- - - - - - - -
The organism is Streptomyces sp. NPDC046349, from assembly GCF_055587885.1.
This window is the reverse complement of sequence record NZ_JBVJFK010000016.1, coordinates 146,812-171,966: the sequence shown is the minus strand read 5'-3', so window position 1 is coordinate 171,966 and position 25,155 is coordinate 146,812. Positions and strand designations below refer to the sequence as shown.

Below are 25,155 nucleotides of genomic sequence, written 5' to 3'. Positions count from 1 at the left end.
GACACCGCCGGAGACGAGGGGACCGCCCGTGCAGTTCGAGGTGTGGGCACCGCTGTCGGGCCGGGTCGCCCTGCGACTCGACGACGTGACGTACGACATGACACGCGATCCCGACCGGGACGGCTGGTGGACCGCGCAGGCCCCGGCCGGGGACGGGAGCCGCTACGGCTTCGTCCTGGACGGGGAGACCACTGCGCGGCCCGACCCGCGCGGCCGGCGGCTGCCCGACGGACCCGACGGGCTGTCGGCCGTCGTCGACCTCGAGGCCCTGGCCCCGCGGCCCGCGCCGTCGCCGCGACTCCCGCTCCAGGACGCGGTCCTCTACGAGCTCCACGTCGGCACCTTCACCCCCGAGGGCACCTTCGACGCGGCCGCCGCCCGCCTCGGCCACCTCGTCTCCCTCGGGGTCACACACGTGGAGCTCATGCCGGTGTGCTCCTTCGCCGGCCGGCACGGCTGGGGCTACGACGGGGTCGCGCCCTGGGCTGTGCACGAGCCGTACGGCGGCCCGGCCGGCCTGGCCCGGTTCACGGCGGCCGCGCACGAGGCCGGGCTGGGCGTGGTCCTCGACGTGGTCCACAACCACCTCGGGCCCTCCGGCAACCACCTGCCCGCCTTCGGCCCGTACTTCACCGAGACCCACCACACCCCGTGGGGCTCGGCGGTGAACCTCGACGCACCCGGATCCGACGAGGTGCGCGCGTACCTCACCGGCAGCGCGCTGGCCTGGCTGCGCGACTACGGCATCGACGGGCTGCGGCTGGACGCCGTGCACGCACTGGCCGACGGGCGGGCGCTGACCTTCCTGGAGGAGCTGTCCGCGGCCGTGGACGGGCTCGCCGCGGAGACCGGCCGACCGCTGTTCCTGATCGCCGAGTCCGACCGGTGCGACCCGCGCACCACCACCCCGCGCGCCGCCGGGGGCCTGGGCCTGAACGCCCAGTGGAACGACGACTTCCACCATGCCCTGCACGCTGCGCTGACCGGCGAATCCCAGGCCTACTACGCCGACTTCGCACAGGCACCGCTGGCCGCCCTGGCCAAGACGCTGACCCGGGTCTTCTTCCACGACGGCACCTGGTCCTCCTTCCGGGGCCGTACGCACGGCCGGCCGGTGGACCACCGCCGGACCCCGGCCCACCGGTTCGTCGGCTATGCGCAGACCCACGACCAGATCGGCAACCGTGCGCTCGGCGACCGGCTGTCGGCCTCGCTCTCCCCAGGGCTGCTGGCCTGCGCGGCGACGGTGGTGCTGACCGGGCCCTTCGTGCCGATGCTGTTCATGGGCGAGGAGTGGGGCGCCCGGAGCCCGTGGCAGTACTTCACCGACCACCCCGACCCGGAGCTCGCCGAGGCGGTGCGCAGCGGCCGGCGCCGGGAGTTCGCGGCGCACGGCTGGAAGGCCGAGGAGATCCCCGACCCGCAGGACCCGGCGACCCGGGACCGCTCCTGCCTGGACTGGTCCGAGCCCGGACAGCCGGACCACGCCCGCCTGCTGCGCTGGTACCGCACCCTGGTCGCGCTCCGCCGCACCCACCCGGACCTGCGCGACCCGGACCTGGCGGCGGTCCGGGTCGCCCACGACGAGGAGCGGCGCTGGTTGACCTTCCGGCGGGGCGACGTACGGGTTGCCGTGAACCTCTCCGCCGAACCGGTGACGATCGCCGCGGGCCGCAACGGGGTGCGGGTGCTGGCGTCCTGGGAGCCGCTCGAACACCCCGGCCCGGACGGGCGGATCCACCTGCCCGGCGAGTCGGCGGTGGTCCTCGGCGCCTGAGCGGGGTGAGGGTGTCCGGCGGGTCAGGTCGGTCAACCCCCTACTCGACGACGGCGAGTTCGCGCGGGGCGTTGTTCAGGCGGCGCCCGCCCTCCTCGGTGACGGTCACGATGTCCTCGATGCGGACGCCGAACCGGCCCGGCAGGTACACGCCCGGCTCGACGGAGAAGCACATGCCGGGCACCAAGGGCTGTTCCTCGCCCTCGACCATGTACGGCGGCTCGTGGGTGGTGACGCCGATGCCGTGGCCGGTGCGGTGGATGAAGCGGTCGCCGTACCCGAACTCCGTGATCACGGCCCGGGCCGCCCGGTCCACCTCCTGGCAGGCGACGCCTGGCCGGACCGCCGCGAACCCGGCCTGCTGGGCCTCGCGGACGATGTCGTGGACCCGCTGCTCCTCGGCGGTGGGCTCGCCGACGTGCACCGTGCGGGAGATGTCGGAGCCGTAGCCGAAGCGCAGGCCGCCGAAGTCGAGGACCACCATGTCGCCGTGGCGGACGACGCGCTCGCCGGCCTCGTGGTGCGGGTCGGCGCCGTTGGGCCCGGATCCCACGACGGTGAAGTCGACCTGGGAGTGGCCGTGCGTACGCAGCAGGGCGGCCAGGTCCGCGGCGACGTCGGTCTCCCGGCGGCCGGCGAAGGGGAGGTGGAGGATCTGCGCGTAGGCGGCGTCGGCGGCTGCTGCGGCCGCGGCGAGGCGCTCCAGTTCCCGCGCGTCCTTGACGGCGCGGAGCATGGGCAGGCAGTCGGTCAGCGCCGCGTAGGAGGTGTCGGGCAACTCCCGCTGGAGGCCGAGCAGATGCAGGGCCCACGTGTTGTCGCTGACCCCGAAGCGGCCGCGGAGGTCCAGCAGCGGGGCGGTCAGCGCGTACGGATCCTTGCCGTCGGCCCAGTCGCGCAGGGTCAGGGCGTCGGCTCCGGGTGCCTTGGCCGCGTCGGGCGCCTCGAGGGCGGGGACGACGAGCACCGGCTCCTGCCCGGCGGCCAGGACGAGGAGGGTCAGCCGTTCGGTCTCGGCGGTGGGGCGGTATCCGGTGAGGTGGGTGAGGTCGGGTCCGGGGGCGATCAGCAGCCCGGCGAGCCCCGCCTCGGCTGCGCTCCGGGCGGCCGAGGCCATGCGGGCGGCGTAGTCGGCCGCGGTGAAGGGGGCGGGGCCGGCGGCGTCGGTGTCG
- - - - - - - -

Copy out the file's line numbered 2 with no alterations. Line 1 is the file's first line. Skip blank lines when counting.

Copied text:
This window is the reverse complement of sequence record NZ_JBVJFK010000016.1, coordinates 146,812-171,966: the sequence shown is the minus strand read 5'-3', so window position 1 is coordinate 171,966 and position 25,155 is coordinate 146,812. Positions and strand designations below refer to the sequence as shown.